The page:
LMP Fundamentals across Wholesale Electricity Markets

Live Streaming Online July 17-18, 2023

An EUCI Program

Click Here to register $1195

If you are unable to attend at the scheduled date and time, we make recordings available to all registrants for three business days after the event

This course examines the value of understanding, analyzing and forecasting electricity prices in the North American wholesale markets (ISOs and RTOs).  It forms a comprehensive introduction and overview of the locational pricing market (LMP) pricing structures, their evolution and possible extrapolations to the future of each independent system operator (ISO/RTO) organization.  Data sources that influence and shape LMP pricing will be identified, the mathematics of price formation discussed, and some analytical approaches described.

The information presented will benefit generation, transmission, financial, and other market participant staff who deal with current and future LMPs in wholesale electric markets by providing a deeper understanding of:  

  1. what drives them
  2. the complexity of supplying electrical energy around the clock
  3. across an imperfect transmission grid
  4. from a variety of suppliers
  5. and without benefit of significant large-scale storage or rationing

Learning Outcomes

This course will:

  • Explain the motivation and history behind the LMP markets
  • Explain LMP price formation and illustrate with examples
  • Examine characteristics of the individual LMP markets
  • Describe challenges in analyzing and predicting LMP in various time frames
  • Review various commercial applications (resource siting, market risk analysis)
  • Examine the fundamental drivers of electricity prices (supply, demand and transmission network)
  • Review the value and use of price forecasts for multiple market conditions and products
  • Assess the LMP dynamics of unit commitment – how the market chooses which suppliers to buy from
  • Explain the LMP dynamics of economic dispatch – how the market decides how much to buy from each supplier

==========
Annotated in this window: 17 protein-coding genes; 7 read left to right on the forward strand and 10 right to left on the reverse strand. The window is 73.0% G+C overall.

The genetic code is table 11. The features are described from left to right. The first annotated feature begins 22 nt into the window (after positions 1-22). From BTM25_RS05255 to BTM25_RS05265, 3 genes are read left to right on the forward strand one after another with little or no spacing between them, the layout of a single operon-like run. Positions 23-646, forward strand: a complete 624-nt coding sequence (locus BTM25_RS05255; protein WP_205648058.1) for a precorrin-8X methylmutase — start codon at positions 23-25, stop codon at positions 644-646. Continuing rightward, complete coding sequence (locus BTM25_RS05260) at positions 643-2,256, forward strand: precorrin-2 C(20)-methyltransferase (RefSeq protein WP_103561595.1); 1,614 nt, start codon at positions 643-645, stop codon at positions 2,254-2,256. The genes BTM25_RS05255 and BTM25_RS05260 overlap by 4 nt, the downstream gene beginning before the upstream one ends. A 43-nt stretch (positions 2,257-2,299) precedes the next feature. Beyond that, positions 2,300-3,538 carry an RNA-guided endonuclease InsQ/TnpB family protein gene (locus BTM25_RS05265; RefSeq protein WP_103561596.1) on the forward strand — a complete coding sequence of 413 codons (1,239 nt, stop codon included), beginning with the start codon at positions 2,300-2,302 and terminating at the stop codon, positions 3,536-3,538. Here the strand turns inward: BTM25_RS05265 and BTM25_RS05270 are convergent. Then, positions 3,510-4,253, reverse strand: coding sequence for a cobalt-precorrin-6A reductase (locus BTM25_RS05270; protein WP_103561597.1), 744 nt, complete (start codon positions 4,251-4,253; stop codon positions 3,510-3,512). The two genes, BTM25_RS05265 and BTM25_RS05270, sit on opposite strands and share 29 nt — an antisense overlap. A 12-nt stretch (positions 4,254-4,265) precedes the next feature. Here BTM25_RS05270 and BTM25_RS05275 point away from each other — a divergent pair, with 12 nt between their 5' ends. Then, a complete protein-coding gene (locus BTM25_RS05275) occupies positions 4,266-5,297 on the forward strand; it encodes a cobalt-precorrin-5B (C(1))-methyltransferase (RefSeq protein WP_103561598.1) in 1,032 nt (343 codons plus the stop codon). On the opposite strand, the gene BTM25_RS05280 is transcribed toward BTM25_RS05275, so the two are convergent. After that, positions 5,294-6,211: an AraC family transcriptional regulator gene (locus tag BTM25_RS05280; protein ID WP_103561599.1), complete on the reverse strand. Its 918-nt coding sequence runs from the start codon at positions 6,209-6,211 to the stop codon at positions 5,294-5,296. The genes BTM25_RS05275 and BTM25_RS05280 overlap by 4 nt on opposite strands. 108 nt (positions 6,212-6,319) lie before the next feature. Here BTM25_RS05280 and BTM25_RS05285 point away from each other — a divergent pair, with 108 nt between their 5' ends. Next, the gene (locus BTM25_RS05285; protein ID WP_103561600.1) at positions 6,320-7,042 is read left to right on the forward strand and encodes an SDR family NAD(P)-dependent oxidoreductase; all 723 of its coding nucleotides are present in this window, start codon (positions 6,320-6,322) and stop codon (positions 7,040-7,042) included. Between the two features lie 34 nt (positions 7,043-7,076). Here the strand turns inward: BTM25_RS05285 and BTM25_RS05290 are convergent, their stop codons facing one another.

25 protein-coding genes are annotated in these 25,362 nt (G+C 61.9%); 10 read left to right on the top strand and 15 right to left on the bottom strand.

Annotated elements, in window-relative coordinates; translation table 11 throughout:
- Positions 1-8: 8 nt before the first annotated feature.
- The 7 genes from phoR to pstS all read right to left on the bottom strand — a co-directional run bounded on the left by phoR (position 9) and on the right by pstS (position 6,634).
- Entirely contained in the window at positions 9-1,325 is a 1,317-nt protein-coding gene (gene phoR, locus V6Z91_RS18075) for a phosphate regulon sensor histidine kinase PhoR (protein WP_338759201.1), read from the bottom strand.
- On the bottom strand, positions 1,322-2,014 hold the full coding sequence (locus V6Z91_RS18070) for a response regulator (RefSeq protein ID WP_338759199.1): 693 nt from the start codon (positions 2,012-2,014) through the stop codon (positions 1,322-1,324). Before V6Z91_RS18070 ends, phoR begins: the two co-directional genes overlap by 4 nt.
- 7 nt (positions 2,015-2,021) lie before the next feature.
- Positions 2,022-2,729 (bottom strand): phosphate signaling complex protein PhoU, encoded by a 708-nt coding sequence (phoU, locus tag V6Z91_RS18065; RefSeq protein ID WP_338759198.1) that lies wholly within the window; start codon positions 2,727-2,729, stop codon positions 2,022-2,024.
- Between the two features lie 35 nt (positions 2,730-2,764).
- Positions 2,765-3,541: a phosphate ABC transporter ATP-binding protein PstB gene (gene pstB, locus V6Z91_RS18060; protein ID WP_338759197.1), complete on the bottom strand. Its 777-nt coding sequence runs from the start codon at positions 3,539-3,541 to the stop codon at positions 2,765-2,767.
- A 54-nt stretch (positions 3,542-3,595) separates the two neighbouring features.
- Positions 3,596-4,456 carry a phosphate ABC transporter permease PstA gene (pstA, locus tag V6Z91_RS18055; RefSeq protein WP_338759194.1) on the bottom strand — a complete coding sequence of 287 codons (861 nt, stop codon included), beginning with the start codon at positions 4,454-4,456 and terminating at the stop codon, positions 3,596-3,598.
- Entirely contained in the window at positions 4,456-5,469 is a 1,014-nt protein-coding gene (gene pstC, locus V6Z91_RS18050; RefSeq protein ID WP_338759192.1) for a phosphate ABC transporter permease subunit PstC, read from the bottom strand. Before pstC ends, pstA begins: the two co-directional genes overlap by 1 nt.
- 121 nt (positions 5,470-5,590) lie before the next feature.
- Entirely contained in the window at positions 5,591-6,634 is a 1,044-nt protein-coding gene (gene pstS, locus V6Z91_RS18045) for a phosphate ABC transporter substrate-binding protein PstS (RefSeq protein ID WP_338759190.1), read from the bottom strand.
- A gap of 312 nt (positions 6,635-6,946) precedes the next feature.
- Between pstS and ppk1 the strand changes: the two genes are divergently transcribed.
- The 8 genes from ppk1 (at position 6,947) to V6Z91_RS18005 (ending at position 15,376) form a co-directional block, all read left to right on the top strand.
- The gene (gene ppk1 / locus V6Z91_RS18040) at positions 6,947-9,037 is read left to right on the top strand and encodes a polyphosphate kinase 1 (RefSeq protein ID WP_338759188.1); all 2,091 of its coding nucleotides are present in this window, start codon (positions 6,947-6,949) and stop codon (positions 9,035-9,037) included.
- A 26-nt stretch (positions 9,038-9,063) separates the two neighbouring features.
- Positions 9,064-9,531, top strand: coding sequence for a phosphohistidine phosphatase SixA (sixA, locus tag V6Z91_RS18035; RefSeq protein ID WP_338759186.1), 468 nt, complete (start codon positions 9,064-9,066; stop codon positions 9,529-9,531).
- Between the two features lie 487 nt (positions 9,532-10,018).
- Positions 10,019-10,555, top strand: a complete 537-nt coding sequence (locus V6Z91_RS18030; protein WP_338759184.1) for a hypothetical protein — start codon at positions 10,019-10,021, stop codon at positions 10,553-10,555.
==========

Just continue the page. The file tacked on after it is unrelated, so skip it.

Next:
• Identify how different resources are offered into the markets
  • Review input data for fundamentals-based forecasting (market mimicking)
  • Explain the LMP distinctions between modeling “day ahead” (DA) and “real time” (RT) markets


MONDAY, JULY 17, 2023

9:00 a.m. – 5:00 p.m. Central Time

9:00 – 9:20 a.m. :: Overview and Introductions

9:20 – 10:30 a.m. :: Setting the Stage

  • Scoping the “DNA” of wholesale electricity markets
    • From vertical integration to deregulated competition
    • Maximizing consumer and supplier surplus, continuously
    • Premise > price = value
    • Day ahead (DA) reservation and real-time (RT) balancing
  • Who participates, why and how?
    • Physical
      • Generators
      • Bulk consumers
      • LSEs
    • Financial market participant
      • Virtual
      • Traders
    • Congestion hedge (FTR)
  • Characteristics of LMP-style Markets
    • Architecture
    • Offers
    • Settlements

LMP Price Formation Overview

  • Price formation principles
    • Constrained optimization
    • Components
      • energy + loss + congestion
  • The role of transmission in separating prices
    • Congestion
    • Losses
  • Charting the effects of increasing renewables supply
    • Depressed values and more volatility
    • Load often geographically distant
    • Not demand responsive or self-balancing
    • Variable, not firm
  • Resource adequacy and reliability issues
    • The “cannibalization” problem
      • Curtailment
      • Declining “capture ratio”

10:30 – 10:45 a.m. :: Morning Break

10:45 a.m. – 12:45 p.m. :: LMP Analysis and Forecasting Overview

  • LMP in context of modern government policy
    • Market design – select “cheap” vs. “clean”
    • Discuss relationship to federal tax credits (PTC, ITC)
    • States “clean” procurement preferences and mandates
    • C&I contract for “clean” to meet ESG goals
    • Carbon price (e.g., RGGI)
    • Emission allowances (EAs) and renewable energy credits (RECs)
    • Out-of-market contracts and subsidies distort market outcomes
  • LMP Analysis